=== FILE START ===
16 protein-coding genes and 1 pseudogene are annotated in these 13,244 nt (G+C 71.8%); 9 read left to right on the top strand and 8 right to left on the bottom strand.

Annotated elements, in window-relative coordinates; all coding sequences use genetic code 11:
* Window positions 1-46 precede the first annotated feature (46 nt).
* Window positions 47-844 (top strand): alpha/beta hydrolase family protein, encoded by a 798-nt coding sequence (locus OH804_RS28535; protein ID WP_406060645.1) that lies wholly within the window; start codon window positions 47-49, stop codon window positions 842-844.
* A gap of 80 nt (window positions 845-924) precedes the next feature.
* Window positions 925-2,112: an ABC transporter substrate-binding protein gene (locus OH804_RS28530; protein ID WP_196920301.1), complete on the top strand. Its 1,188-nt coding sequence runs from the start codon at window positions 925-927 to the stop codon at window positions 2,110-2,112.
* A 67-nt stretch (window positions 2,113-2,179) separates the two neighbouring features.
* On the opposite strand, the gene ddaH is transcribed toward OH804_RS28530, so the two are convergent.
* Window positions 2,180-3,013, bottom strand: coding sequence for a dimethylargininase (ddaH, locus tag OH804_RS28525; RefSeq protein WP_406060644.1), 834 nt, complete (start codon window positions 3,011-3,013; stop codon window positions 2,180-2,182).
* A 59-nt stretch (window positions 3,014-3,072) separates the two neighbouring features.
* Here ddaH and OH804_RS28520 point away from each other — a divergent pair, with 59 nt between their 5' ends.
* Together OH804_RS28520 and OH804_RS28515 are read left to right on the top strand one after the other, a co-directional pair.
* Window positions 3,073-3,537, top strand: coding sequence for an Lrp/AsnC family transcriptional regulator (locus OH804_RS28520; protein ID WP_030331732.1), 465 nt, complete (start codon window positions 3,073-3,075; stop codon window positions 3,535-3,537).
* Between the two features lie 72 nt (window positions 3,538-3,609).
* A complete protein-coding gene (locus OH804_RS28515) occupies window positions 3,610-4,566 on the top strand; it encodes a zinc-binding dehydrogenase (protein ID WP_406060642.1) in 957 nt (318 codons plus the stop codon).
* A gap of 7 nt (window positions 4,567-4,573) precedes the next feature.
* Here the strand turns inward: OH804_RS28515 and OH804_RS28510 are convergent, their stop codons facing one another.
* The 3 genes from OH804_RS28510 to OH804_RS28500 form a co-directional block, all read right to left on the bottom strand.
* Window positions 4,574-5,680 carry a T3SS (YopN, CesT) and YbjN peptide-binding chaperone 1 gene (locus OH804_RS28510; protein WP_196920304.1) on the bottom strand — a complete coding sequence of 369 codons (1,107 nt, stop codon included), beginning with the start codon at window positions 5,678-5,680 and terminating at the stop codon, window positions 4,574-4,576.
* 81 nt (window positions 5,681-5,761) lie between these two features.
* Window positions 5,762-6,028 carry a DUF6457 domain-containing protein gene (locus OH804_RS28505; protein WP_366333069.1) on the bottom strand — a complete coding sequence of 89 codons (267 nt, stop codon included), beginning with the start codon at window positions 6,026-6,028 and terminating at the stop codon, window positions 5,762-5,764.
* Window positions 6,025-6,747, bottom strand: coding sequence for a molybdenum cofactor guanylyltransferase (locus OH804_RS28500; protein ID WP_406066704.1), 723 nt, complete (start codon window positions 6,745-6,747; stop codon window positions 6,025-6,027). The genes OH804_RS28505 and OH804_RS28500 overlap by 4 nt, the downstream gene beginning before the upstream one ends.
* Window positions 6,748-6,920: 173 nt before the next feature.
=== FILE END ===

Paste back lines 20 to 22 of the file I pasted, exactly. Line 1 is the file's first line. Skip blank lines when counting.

* 81 nt (window positions 5,681-5,761) lie between these two features.
* Window positions 5,762-6,028 carry a DUF6457 domain-containing protein gene (locus OH804_RS28505; protein WP_366333069.1) on the bottom strand — a complete coding sequence of 89 codons (267 nt, stop codon included), beginning with the start codon at window positions 6,026-6,028 and terminating at the stop codon, window positions 5,762-5,764.
* Window positions 6,025-6,747, bottom strand: coding sequence for a molybdenum cofactor guanylyltransferase (locus OH804_RS28500; protein ID WP_406066704.1), 723 nt, complete (start codon window positions 6,745-6,747; stop codon window positions 6,025-6,027). The genes OH804_RS28505 and OH804_RS28500 overlap by 4 nt, the downstream gene beginning before the upstream one ends.